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Discussion Starter · #1 ·
Hello Guys;
I'm not a contractor, but you guys have given me some great ideas. Spoke with someone who was working on a rental he owned. Small electrical and framing job, all inside of the house. I told him if he hears a knock at the door, and he thinks it's the code enforcement person, just go upstairs, laydown and take a nap until 7:00 pm, then leave when it's dark. Can you be fined for something they suspect is going on inside? He is doing no add on, just repairs. Ever heard of someone doing something like this? Would it work?
Thanks
 

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I'm a Mac
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Are you an idiot?

Enforcement is the key word, Code is what they look at. Code enforcement officers have the ability to get a search warrant.

Why not just get a permit like everyone else and do it right
 

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inspectors can get the police involved to get their jobs done

you cant just hide from the government...they are watching and want their tax $$
 

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Discussion Starter · #6 ·
Please.......if a code officer went to the police department in this town 15,000 and said "I think this guy might be putting in an illegal header and wiring a switch" that guy would be laughed at. Not even a police officer can break down your door (unless pursuit) for a crime. They have to get a warrant for a judge. I can see someone ask the judge "can we get a search warrant, I saw this guy unloading plywood after hours".
 

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Finish Carpentry
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Wow first a working for cash thread and now doing illegal work?

Knock knock!
Who's there?
THE FEDS!!!

Go find more important things to do.
 

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Here, if the building inspector finds out you started a job without the proper permits (and they always do....sooner or later) they 'll fine you, charge you for the proper permits, and unfortunately they will 'inspect' your job.

I'd rather have the inspector's respect, than have him mad at me..

As a contractor, I have to obey the laws, rules, and regulations, you and your friend should ,too...
 

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In NJ they can walk right in. Happened to me, surprised the hell out of me. He thought I was doing something other than wainscoting a block from his office.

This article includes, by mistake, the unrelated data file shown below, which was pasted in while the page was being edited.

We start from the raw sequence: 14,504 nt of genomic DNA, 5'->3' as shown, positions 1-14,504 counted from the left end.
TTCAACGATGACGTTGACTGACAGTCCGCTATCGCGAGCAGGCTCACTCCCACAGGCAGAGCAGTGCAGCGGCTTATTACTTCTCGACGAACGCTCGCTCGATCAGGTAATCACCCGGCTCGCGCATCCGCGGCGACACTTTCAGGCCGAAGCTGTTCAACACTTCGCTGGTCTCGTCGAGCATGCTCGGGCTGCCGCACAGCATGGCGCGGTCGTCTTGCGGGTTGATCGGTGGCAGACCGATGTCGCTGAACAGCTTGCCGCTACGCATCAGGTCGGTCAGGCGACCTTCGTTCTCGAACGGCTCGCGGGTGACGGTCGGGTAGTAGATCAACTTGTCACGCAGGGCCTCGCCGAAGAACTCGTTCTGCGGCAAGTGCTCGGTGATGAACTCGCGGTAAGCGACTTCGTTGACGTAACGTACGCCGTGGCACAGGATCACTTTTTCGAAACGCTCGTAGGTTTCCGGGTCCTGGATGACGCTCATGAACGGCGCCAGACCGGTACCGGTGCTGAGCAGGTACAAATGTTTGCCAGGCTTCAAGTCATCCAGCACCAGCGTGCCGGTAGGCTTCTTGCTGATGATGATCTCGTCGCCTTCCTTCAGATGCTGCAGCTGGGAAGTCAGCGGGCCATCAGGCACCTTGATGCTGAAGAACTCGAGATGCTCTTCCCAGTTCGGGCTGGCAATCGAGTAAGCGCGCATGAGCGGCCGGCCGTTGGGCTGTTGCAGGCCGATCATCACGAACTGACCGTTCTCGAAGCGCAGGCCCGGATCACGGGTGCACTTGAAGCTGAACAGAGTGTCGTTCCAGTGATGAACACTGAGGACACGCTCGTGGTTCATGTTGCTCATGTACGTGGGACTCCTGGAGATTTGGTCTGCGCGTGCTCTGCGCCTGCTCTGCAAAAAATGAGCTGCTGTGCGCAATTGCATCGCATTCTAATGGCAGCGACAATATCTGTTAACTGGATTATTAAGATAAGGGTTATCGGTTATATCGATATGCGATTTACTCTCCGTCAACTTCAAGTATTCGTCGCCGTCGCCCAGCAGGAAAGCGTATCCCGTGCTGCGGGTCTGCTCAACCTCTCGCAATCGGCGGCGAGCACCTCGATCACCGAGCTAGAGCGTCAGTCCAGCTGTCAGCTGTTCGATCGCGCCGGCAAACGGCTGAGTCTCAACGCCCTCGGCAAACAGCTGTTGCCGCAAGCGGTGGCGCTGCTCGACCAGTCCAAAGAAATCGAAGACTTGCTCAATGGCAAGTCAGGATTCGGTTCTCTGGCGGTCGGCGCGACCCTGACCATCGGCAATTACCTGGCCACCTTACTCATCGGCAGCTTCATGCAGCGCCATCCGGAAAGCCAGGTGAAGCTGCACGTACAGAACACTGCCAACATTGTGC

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Discussion Starter · #13 ·
so an inspector can walk in even though the door is locked, and you own the property, just not your primary resident.
 

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Focusing on solutions.
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In NJ they can walk right in. Happened to me, surprised the hell out of me. He thought I was doing something other than wainscoting a block from his office.
They may have convinced you they can, but in truth, they have no authority to enter private property without your permission if they don't have a warrant. NJ is still part of America, not a communist country.
 

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stacker of sticks
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pinwheel said:
They may have convinced you they can, but in truth, they have no authority to enter private property without your permission if they don't have a warrant. NJ is still part of America, not a communist country.

That's not true.
 

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Hack
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First, I gotta say that my initial reaction to this post was a bit over the top...but this is quite simply the most ridiculous bit of advice I have read on here.
A nap? Really?
Better to go answer the door and deal with it, than hide and create suspicion.
 
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